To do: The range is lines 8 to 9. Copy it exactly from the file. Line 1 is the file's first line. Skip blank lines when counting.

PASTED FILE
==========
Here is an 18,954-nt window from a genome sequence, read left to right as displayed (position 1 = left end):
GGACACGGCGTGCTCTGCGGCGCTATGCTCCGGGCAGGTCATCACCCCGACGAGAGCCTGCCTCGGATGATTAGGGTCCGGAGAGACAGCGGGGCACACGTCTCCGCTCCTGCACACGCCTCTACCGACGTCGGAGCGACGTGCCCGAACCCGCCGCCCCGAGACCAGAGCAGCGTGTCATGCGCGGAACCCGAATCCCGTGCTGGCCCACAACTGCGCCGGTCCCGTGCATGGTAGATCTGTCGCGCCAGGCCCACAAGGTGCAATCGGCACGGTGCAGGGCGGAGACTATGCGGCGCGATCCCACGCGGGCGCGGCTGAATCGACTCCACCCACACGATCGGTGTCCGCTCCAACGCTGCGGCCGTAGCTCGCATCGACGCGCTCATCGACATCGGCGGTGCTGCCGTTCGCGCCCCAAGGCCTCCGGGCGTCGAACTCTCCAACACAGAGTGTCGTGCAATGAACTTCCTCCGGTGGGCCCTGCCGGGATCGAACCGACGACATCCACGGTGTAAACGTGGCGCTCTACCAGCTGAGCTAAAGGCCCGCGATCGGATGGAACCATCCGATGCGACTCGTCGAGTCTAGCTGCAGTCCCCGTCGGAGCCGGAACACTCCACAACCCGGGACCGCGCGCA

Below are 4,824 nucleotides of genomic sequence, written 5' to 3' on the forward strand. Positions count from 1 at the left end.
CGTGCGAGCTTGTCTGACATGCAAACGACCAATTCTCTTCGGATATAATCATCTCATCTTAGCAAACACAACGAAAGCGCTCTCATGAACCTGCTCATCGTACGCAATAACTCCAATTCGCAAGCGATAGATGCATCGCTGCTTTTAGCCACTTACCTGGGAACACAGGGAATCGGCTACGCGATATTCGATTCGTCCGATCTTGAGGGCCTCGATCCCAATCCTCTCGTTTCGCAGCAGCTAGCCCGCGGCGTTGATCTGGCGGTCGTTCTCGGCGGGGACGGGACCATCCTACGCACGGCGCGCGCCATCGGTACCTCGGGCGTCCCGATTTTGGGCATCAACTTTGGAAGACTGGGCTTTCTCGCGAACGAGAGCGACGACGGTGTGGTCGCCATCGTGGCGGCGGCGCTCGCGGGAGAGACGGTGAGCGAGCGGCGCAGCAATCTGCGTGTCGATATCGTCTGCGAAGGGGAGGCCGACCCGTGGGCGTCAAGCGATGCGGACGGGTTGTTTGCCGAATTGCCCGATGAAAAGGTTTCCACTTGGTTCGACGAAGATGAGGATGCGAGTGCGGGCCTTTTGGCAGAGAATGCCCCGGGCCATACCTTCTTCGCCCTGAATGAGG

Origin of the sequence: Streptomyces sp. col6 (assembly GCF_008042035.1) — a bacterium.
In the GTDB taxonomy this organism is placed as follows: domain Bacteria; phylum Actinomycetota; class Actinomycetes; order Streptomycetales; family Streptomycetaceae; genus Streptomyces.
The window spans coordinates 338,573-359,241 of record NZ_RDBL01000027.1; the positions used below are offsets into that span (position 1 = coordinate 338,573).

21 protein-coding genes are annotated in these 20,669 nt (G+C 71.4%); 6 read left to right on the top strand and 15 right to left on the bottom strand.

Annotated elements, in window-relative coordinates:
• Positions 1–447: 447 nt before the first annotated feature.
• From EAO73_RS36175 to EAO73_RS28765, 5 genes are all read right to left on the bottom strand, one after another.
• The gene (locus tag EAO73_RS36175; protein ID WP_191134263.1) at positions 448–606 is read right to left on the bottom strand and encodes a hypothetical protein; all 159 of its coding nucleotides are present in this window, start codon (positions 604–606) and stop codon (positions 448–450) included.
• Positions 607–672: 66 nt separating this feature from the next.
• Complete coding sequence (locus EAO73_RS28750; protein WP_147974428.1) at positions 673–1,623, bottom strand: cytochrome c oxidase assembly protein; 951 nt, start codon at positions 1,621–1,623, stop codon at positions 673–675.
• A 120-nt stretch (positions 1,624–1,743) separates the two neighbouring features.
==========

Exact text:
21 protein-coding genes are annotated in these 20,669 nt (G+C 71.4%); 6 read left to right on the top strand and 15 right to left on the bottom strand.

Annotated elements, in window-relative coordinates: